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Petroglyphs of Zarafshan Valley.

Cave paintings and Petroglyphs Uzbekistan.

“The distance of time’s separation brings us remnants of memories so ancient that most are lost in the mists of illusion…” 

A.J. Vosse.

Ancient Petroglyphs in Uzbeekistan.

The Zarafshan Valley lies in the central part of Uzbekistan and is bounded by the western spurs of the Zarafshan (Nuratau Mountains) and Turkestan (Zirabulak-Ziyadin Mountains) Ranges. This region has a concentration of many archeological sites including rock art from different periods.
Sarmishsay is one of the best known and most representative locations of petroglyphs in Uzbekistan. It is the largest rock art site of the republic, a kind of nucleus for an entire region in the middle reaches of the Zarafshan River with a concentration of more than 50 other locations in the Nuratau Range.
Zh. Kabirov identified and examined new locations of petroglyphs in 1963 - 1976 in the Western Tien-Shan, Nuratau Range and Alai. He made a significant contribution to petroglyph research in the Zarafshan Valley and Uzbekistan on the whole.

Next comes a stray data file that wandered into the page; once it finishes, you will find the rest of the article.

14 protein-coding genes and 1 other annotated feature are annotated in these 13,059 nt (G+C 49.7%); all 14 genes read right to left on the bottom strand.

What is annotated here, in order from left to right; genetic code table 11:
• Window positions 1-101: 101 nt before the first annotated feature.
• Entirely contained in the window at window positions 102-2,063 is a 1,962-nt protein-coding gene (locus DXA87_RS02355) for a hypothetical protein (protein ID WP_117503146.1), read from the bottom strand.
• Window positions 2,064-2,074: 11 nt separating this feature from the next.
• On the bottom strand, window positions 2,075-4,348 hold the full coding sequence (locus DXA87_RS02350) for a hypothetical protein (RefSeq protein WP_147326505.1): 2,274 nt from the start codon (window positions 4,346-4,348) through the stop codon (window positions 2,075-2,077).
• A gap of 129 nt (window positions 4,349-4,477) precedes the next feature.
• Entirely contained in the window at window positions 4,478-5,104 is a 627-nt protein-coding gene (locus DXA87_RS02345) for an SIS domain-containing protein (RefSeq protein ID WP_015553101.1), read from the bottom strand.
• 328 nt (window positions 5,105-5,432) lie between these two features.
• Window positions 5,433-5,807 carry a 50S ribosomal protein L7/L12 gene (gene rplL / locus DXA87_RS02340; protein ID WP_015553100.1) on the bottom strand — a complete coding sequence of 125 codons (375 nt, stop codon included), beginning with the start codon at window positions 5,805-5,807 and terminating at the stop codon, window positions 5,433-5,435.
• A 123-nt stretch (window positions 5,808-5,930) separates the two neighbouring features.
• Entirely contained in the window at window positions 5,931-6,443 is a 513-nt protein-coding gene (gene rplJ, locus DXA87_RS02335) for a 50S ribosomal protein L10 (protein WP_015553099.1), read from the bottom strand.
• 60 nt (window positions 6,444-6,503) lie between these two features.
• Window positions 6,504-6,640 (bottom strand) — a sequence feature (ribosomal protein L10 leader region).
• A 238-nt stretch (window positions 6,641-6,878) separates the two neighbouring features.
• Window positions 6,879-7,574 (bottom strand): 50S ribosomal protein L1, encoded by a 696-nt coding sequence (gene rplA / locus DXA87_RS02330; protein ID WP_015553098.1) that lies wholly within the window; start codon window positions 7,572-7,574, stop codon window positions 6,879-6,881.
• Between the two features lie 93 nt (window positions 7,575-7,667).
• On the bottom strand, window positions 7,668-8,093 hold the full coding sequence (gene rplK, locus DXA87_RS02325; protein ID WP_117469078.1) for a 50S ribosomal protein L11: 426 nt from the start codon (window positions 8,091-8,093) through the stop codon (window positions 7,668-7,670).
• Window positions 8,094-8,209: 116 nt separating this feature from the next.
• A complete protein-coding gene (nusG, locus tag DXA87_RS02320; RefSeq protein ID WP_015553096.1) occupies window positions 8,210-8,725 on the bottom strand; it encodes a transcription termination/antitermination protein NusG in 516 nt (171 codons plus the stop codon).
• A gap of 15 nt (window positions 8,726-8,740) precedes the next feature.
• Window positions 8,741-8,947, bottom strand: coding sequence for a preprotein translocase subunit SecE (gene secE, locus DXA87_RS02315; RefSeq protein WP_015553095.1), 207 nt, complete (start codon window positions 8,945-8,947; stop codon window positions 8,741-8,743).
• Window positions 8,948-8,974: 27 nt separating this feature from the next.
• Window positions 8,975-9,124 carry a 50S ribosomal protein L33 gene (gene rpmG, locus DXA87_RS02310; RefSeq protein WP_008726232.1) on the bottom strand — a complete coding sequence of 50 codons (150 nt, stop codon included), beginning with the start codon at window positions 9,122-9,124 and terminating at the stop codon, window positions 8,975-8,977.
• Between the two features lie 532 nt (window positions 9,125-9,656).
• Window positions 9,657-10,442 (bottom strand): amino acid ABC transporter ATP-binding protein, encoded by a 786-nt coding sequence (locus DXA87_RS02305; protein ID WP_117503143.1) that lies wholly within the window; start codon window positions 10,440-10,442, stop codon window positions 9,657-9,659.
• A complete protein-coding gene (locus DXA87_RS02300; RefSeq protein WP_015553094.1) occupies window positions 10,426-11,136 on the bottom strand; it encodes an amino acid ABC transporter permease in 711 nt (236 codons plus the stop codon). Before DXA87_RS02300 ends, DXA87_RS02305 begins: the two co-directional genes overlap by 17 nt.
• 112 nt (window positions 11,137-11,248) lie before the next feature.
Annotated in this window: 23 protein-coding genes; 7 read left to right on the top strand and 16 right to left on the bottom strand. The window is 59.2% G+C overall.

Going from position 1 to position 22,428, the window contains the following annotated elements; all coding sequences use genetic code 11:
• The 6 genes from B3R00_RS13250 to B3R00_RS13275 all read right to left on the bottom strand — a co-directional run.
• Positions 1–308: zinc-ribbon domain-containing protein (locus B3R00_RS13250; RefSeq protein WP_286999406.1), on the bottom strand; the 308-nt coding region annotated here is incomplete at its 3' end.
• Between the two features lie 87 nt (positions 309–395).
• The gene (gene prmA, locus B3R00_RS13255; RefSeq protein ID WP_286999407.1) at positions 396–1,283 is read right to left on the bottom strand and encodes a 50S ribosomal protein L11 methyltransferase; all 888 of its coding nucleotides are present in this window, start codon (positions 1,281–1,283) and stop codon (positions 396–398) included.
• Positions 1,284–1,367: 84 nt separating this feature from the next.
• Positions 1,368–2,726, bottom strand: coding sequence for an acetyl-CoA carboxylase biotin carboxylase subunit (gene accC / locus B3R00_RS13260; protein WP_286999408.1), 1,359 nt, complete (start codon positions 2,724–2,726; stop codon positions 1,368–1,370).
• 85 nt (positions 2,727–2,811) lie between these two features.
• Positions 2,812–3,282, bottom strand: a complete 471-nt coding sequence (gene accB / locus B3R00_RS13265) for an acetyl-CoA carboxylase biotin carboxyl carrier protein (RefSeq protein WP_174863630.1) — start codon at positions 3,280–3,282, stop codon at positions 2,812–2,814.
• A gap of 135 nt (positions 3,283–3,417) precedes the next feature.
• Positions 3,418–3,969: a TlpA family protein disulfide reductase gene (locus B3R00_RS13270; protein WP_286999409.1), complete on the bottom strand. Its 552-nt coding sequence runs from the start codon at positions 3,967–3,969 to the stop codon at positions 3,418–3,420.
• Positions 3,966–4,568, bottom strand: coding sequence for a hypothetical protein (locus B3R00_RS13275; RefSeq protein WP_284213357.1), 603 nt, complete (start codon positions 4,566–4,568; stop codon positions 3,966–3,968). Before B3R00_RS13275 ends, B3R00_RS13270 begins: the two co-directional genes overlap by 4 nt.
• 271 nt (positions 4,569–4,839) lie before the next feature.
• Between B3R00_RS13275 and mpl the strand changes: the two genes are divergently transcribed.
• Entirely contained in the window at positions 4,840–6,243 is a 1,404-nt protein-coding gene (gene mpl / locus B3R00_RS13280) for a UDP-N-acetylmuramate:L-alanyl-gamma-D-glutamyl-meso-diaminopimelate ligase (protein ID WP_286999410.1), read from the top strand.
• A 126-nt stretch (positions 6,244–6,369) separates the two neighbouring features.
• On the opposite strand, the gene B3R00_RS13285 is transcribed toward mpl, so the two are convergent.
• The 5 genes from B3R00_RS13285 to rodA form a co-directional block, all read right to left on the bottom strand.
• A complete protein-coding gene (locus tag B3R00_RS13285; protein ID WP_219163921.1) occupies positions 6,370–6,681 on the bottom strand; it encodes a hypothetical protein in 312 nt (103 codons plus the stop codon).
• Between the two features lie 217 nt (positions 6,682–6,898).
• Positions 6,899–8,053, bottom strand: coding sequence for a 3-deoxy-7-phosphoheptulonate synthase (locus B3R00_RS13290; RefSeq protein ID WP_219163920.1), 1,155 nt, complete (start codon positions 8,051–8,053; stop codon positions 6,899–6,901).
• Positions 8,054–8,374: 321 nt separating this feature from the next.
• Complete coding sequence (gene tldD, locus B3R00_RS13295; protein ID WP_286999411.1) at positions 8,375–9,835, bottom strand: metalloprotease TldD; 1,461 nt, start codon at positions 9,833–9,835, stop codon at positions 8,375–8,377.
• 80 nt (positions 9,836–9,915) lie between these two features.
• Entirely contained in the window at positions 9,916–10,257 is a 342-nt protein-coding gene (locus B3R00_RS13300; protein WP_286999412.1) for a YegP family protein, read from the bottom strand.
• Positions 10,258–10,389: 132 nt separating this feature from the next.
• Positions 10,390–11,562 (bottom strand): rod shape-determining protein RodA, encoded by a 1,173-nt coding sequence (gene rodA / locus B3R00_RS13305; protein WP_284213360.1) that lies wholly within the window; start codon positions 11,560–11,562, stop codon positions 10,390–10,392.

For several years, Zh. Kabirov researched petroglyphs in Sarmishsay, discovered in the Nuratau Mountains in 1958. Beginning in 1987, Khujanazarov has been studying rock art in the Nuratau Range and its spurs Aktau and Karatau; a study of the sites in this region still continues.
The Sarmishsay complex is among the most researched location of petroglyphs in Uzbekistan and the whole of Central Asia (Lasota-Moskalewska & Hudjanazarov 2000; Rozwadowski 2003; Tashkenbaev 1966; Kabirov 1976; Sher 1980; Khuzhanazarov 1998; Lasota-Moskalewska & Hudjanazarov 2000; Rozwadowski 2003, and others).
 The chronological range of drawings in Sarmishsay and a series of other sites in the region practically represents all the historical periods of Central Asian rock art – from the Neolithic (?) and Eneolithic to modern times.

Muhiddin Khujanazarov.

Photos by
Alexander Petrov.